How 9/11 Changed the Workplace: Part 1
Though it has been eleven years since the horrific events of Sept. 11, 2001, most of us can clearly remember where we were when tragedy struck. As workers evacuated, went on lock down, or huddled around a television set in the conference room trying to make sense of what was happening, we all realized life as we knew it had changed.
In the weeks following, workplaces from coast to coast made adjustments – upping security measures, creating emergency evacuation plans, even relocating. Today and tomorrow, we’re sharing some real life stories of how that single event redefined “business as usual” for so many Americans. Please feel free to add your experience in the comments section below.
- For publishing consultant Carol Hoenig, 9/11 meant switching from working in a building on Park Avenue to becoming a home-based employee. A National Event Specialist for Borders Group, Inc., at the time, her location needed to make room for managers from the Borders at the World Trade Center that was destroyed on that day. She was asked to work from home until further notice. Though another store in the Wall Street area was built in 2005, Hoenig remained a telecommuter until Borders went out of business.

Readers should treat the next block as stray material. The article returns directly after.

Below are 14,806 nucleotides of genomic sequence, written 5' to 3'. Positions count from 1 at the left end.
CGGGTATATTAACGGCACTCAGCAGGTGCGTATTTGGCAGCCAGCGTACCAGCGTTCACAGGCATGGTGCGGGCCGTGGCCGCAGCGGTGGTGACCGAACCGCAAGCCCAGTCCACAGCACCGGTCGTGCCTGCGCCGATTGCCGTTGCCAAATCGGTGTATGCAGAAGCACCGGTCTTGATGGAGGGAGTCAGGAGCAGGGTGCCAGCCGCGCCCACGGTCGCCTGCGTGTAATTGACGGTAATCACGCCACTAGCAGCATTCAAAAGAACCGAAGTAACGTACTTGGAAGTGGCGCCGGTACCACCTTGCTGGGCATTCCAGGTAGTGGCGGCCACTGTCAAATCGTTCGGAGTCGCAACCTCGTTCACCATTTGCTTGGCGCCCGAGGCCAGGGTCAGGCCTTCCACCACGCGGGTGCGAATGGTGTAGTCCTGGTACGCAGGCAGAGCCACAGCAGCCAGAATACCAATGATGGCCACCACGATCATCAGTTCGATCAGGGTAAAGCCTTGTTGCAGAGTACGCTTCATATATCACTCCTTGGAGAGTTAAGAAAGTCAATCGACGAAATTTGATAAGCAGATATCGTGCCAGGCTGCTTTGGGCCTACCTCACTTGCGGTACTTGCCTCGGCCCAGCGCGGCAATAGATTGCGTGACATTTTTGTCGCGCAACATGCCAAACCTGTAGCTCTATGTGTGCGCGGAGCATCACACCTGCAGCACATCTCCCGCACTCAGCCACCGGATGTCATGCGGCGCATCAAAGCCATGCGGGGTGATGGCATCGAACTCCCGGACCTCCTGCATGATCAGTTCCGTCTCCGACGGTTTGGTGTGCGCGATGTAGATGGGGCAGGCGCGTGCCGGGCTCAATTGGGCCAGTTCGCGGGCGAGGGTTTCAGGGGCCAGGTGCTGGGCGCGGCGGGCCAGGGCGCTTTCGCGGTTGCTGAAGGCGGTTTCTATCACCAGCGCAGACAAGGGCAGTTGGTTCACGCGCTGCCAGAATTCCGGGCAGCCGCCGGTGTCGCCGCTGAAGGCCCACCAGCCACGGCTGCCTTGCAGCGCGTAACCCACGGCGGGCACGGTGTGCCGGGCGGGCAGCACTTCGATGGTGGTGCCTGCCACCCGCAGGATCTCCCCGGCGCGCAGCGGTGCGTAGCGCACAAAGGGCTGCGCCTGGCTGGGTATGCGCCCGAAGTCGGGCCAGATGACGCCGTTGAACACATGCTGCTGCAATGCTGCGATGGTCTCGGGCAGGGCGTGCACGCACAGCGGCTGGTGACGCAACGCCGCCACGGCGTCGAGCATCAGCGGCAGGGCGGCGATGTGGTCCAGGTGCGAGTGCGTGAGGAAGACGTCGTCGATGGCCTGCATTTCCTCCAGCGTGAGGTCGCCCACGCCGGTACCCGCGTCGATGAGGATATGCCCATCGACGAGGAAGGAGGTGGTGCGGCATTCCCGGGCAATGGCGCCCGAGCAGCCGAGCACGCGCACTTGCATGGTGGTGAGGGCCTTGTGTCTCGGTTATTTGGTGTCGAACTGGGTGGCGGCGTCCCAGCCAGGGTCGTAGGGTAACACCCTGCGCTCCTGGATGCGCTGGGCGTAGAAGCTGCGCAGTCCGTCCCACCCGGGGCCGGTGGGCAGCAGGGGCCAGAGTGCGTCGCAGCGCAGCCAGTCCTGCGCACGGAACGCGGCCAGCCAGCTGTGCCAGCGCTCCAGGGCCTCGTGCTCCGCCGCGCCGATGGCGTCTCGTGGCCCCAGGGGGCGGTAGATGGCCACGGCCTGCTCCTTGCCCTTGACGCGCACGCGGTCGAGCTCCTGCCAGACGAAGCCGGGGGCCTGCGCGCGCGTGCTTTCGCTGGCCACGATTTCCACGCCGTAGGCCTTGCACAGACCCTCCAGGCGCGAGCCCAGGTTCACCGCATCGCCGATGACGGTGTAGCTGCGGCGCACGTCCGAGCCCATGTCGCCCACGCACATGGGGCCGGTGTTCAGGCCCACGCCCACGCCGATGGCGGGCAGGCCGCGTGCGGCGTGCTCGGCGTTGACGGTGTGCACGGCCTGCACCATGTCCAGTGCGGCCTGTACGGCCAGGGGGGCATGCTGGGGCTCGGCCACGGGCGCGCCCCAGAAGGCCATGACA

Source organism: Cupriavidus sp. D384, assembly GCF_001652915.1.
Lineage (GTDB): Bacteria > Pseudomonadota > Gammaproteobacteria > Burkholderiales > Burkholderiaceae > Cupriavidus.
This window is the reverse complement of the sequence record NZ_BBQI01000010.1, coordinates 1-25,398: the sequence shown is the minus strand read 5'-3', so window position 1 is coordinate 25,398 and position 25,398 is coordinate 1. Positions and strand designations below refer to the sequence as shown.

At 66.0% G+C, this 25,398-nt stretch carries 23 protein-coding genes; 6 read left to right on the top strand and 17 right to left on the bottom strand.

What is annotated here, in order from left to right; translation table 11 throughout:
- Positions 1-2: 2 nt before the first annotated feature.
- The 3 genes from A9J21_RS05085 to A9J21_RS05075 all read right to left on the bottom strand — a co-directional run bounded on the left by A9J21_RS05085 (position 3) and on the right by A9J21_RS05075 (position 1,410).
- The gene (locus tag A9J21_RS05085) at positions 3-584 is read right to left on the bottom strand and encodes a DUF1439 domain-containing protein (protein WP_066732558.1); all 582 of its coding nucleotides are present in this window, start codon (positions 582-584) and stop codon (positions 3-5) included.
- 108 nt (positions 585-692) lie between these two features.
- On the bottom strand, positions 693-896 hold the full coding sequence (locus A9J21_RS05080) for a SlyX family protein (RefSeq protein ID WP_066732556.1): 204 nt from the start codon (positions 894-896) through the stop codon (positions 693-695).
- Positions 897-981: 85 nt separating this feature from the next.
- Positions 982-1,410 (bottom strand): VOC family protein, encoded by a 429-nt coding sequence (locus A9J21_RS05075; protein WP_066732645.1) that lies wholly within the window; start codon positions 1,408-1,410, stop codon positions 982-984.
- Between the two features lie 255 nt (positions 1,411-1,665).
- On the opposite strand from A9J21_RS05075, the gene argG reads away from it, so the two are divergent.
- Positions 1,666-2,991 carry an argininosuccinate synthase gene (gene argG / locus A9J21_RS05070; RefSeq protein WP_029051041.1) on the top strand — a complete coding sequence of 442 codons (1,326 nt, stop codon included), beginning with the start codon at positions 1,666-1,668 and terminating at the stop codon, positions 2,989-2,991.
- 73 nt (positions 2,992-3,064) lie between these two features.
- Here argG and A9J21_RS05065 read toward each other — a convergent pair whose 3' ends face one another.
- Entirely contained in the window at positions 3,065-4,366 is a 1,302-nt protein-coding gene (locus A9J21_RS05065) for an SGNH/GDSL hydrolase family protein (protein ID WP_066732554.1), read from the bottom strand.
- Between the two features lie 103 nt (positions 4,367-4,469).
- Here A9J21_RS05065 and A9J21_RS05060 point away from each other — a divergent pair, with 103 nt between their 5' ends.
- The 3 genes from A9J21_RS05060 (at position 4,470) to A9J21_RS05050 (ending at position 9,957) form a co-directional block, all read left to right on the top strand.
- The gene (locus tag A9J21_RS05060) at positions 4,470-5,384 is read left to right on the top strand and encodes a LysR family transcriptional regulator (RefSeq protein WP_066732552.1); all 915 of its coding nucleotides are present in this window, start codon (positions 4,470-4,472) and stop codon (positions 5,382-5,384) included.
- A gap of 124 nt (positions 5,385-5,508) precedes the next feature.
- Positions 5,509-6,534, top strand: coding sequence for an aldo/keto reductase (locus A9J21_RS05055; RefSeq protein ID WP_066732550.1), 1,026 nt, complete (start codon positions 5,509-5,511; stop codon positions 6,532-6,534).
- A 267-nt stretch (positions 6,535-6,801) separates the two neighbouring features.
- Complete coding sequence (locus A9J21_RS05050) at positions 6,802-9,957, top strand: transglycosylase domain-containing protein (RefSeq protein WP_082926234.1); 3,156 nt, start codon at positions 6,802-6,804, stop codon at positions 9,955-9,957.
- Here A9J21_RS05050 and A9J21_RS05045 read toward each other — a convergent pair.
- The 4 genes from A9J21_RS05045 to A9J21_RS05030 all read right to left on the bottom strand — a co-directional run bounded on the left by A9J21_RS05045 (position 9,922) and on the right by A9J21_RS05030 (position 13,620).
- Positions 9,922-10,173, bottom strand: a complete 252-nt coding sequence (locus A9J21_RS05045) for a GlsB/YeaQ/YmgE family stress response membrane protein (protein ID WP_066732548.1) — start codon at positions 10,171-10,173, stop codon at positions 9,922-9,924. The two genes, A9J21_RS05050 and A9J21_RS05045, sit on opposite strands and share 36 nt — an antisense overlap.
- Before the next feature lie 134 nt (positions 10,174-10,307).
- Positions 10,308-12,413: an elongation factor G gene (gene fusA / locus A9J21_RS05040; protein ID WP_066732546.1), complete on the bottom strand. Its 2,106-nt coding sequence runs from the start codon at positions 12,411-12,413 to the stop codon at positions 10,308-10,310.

- Consumer bankruptcy lawyer Jay S. Fleischman says that 9/11 forced him to reassess how he did business, especially in the face of events outside his control. With an office located just a few blocks from Ground Zero, his entire staff was shut out for two weeks following the events of the day. Even after reopening, many clients were unable or unwilling to come to lower Manhattan. To combat the problem, Fleischman’s organization began relying more heavily on virtual technologies. Though a merger in 2010 brought the firm (now Shaev & Fleischman, LLP) to the Empire State Building, a large chunk of business remained virtual – using Skype, email, IM, and the like to give clients the ability to work with them without an office visit and, as Fleischman points out, making the company “leaner, more efficient, and more effective.”